When the size of the physical and optical objects of a system are much larger than the wavelength of the light (or as λ→ 0 ), we are in the realm of geometrical optics. Optical systems in which the wave nature of light must be taken into account (interference, diffraction) are called physical optics. Of course, every real system experiences diffraction effects, so geometric optics is necessarily an approximation. However, the simplicity arising from treating only rays which move in straight lines affords many uses.
A lens is a refracting device (a discontinuity in the medium) that redistributes the energy being propagated by electromagnetic radiation. This is usually achieved by re-shaping the wavefront, most usefully by turning spherical waves into plane waves and vice-versa. Lenses that cause an incoming plane wave to bend towards the axis through its middle are called converging or convex lenses. They are thicker at their midpoint than at their edges. Concave lenses, on the other hand, are thicker at their edges than in the middle; they cause an incoming plane wave to bend away from its central axis and are hence also known as a diverging lenses. Both of these are illustrated in .
Lenses that have only two refracting surfaces are called simple. Also, lenses that have a thickness that is negligible compared to the overall path length of the light traversing them are called thin. Here we will only consider thin, simple lenses. To first-order, the focal length of such a lens is given by:
|= (n l -1) -|
By far the most important formula in geometrical optics, however, relates the position of an object placed in front of a lens to the position of its image, formed by the lens. In the distance between the object and the lens is s o and the distance between the lens and the image is s i .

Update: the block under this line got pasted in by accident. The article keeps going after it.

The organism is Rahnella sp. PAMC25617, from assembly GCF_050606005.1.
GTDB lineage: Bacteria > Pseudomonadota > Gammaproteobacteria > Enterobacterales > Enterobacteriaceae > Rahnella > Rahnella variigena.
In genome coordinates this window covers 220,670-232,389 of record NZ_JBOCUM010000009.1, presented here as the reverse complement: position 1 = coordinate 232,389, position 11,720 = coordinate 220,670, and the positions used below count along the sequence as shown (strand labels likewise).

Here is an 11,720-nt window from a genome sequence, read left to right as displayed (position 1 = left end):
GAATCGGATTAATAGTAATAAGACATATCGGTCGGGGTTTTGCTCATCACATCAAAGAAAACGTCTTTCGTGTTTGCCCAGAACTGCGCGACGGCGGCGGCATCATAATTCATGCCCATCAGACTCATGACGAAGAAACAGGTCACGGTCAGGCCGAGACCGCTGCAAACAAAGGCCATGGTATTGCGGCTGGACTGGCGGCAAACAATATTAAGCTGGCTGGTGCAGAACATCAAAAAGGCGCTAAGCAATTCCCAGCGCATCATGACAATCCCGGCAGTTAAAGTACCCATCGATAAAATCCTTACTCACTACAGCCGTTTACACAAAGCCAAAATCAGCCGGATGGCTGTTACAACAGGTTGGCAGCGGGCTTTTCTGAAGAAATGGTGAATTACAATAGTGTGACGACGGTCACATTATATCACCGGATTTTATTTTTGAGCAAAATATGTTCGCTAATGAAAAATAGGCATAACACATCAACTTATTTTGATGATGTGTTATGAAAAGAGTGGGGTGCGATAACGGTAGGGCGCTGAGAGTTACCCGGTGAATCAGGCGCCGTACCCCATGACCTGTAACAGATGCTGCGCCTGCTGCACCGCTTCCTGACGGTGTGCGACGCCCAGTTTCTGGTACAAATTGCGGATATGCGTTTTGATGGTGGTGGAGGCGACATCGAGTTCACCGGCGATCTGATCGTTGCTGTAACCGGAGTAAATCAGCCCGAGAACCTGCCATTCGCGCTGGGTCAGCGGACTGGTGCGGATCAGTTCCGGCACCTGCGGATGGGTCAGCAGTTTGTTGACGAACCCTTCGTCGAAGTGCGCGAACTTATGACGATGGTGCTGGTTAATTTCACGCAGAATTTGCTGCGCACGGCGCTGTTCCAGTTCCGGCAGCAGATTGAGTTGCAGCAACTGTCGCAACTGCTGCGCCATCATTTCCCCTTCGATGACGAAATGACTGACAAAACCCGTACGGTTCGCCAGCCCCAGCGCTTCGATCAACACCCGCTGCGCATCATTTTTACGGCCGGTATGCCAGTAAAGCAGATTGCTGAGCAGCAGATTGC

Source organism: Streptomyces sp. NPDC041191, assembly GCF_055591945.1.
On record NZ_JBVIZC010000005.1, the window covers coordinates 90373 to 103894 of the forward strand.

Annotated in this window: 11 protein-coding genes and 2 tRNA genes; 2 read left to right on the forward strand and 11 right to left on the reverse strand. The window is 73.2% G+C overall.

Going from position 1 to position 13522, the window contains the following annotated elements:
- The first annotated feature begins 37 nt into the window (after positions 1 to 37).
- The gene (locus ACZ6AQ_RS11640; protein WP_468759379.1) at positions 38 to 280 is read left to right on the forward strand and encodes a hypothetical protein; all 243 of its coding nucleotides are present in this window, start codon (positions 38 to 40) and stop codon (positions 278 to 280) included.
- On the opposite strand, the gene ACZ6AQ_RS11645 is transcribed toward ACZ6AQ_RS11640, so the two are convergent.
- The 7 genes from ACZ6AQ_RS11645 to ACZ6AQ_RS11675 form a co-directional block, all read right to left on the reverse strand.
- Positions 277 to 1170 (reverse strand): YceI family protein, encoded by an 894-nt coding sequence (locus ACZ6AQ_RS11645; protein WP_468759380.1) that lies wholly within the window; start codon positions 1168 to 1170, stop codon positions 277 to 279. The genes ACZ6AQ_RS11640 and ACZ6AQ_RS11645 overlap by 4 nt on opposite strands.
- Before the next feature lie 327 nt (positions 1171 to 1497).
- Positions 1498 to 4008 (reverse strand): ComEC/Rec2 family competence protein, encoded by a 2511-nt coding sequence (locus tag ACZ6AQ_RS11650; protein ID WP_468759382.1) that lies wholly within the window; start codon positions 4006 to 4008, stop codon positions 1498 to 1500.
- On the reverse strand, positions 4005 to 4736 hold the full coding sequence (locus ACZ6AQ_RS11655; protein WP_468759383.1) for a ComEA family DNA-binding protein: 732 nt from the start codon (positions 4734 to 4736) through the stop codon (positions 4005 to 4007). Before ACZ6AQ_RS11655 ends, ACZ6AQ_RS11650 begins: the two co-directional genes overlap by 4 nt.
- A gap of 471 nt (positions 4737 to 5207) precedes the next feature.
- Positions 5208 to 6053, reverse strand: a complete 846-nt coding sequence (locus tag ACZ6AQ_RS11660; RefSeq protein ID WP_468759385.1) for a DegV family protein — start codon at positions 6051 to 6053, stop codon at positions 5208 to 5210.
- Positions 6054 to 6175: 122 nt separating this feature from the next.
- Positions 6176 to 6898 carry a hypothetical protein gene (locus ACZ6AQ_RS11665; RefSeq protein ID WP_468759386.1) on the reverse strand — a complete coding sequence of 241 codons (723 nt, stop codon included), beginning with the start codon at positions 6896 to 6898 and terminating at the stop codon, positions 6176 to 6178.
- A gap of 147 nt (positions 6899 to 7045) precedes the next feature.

|M T = = -|
There are also two basic types of spherical mirrors. Concave mirrors reflect incoming plane waves to a focal point directly in front of the mirror (they are converging mirrors). Convex mirrors reflect incoming plane waves into outward-moving spherical waves with the center of the sphere appearing to be behind the mirror (they are diverging mirrors).
Mirrors have an advantage over lenses in that they do not suffer chromatic aberration. This phenomenon arises due to dispersion, causing the lens to have not just one focal length but a small band of focal lengths corresponding to the different amounts by which it refracts the different colors. This means that it is impossible to focus colored images precisely with a lens. Mirrors, because they do not rely on refraction, do not suffer this problem. Moreover, it is important to remember that all the formulas we encountered here were derived using the first order approximation to the sine function appearing in Snell's Law: sinθ θ . Of course this ignores higher order terms in θ 3 , etc. Corrections arising from this and other considerations cause aberrations (or deviations) from the simple equations developed here for spherical lens and mirror systems. In fact, there are five primary, monochromatic aberrations called spherical aberration, coma, astigmatism, field curvature, and distortion. They are collectively known as the Seidel aberrations.